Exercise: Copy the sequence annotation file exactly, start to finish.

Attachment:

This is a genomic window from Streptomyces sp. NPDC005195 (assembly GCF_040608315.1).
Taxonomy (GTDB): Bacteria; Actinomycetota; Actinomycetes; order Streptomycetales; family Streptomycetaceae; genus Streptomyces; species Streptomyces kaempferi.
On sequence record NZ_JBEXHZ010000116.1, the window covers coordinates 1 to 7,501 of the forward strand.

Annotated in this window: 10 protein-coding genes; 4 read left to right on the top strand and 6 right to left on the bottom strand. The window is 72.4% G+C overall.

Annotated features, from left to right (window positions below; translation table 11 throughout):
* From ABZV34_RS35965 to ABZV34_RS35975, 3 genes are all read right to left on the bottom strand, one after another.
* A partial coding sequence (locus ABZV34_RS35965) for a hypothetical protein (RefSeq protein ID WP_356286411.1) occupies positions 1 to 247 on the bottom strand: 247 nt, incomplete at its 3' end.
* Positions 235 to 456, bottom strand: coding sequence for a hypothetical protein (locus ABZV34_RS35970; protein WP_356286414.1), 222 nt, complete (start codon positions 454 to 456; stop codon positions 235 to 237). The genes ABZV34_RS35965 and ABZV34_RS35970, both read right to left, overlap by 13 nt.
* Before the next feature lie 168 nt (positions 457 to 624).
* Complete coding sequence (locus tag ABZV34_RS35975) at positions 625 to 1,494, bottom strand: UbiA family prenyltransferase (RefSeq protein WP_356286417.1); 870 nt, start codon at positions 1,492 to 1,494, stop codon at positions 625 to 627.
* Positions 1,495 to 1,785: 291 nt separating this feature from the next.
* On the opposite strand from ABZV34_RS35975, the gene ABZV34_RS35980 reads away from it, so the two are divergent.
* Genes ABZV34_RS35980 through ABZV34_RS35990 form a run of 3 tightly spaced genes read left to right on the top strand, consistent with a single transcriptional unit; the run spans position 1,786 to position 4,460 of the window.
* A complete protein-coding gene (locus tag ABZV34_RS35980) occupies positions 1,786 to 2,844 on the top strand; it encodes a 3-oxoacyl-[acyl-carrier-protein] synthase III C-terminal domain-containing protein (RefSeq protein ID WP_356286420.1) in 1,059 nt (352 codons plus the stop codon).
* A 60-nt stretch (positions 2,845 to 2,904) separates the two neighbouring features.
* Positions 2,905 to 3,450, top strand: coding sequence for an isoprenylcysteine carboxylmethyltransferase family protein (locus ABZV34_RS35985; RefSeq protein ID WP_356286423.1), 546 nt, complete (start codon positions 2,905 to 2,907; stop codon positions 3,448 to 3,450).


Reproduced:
This is a genomic window from Streptomyces sp. NPDC005195 (assembly GCF_040608315.1).
Taxonomy (GTDB): Bacteria; Actinomycetota; Actinomycetes; order Streptomycetales; family Streptomycetaceae; genus Streptomyces; species Streptomyces kaempferi.
On sequence record NZ_JBEXHZ010000116.1, the window covers coordinates 1 to 7,501 of the forward strand.

Annotated in this window: 10 protein-coding genes; 4 read left to right on the top strand and 6 right to left on the bottom strand. The window is 72.4% G+C overall.

Annotated features, from left to right (window positions below; translation table 11 throughout):
* From ABZV34_RS35965 to ABZV34_RS35975, 3 genes are all read right to left on the bottom strand, one after another.
* A partial coding sequence (locus ABZV34_RS35965) for a hypothetical protein (RefSeq protein ID WP_356286411.1) occupies positions 1 to 247 on the bottom strand: 247 nt, incomplete at its 3' end.
* Positions 235 to 456, bottom strand: coding sequence for a hypothetical protein (locus ABZV34_RS35970; protein WP_356286414.1), 222 nt, complete (start codon positions 454 to 456; stop codon positions 235 to 237). The genes ABZV34_RS35965 and ABZV34_RS35970, both read right to left, overlap by 13 nt.
* Before the next feature lie 168 nt (positions 457 to 624).
* Complete coding sequence (locus tag ABZV34_RS35975) at positions 625 to 1,494, bottom strand: UbiA family prenyltransferase (RefSeq protein WP_356286417.1); 870 nt, start codon at positions 1,492 to 1,494, stop codon at positions 625 to 627.
* Positions 1,495 to 1,785: 291 nt separating this feature from the next.
* On the opposite strand from ABZV34_RS35975, the gene ABZV34_RS35980 reads away from it, so the two are divergent.
* Genes ABZV34_RS35980 through ABZV34_RS35990 form a run of 3 tightly spaced genes read left to right on the top strand, consistent with a single transcriptional unit; the run spans position 1,786 to position 4,460 of the window.
* A complete protein-coding gene (locus tag ABZV34_RS35980) occupies positions 1,786 to 2,844 on the top strand; it encodes a 3-oxoacyl-[acyl-carrier-protein] synthase III C-terminal domain-containing protein (RefSeq protein ID WP_356286420.1) in 1,059 nt (352 codons plus the stop codon).
* A 60-nt stretch (positions 2,845 to 2,904) separates the two neighbouring features.
* Positions 2,905 to 3,450, top strand: coding sequence for an isoprenylcysteine carboxylmethyltransferase family protein (locus ABZV34_RS35985; RefSeq protein ID WP_356286423.1), 546 nt, complete (start codon positions 2,905 to 2,907; stop codon positions 3,448 to 3,450).